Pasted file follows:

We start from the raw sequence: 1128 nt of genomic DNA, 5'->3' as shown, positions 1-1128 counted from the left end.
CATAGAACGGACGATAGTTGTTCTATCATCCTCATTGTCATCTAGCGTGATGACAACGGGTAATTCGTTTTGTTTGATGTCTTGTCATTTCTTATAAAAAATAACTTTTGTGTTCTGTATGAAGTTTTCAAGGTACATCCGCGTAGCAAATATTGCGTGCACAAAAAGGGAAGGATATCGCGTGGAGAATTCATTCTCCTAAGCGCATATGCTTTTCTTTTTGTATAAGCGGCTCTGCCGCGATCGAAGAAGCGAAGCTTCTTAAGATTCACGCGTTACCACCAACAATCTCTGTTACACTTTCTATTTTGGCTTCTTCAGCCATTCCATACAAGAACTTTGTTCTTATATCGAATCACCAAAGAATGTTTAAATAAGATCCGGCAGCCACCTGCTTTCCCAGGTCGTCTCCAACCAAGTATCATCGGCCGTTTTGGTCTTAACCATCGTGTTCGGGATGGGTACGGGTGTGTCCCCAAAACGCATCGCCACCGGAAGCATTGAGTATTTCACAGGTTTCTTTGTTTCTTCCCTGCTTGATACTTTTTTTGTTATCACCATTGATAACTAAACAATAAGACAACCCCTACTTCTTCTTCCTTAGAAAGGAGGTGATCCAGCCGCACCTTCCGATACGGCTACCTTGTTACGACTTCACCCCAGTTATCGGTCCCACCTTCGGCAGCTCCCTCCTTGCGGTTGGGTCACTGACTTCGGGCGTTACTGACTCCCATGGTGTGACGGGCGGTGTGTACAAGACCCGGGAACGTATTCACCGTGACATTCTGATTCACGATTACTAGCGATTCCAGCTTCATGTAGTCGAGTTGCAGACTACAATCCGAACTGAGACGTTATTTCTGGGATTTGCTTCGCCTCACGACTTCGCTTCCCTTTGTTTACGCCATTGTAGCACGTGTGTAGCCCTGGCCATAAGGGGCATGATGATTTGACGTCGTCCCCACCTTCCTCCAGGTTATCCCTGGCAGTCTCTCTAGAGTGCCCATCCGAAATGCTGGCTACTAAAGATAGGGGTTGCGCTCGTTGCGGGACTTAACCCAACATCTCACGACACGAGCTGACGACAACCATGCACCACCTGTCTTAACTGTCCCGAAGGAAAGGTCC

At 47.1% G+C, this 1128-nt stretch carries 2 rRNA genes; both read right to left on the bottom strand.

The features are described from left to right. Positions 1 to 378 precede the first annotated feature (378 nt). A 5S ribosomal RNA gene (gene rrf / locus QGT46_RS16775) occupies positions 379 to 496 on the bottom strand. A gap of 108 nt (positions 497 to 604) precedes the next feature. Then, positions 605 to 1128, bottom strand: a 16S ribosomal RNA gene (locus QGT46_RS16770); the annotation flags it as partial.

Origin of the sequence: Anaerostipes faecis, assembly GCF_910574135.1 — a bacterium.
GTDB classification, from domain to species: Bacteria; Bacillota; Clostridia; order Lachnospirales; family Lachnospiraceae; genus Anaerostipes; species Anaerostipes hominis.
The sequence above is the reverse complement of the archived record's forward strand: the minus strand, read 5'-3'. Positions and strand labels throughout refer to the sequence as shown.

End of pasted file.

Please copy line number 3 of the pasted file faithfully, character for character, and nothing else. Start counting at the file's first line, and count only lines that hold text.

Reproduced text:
At 47.1% G+C, this 1128-nt stretch carries 2 rRNA genes; both read right to left on the bottom strand.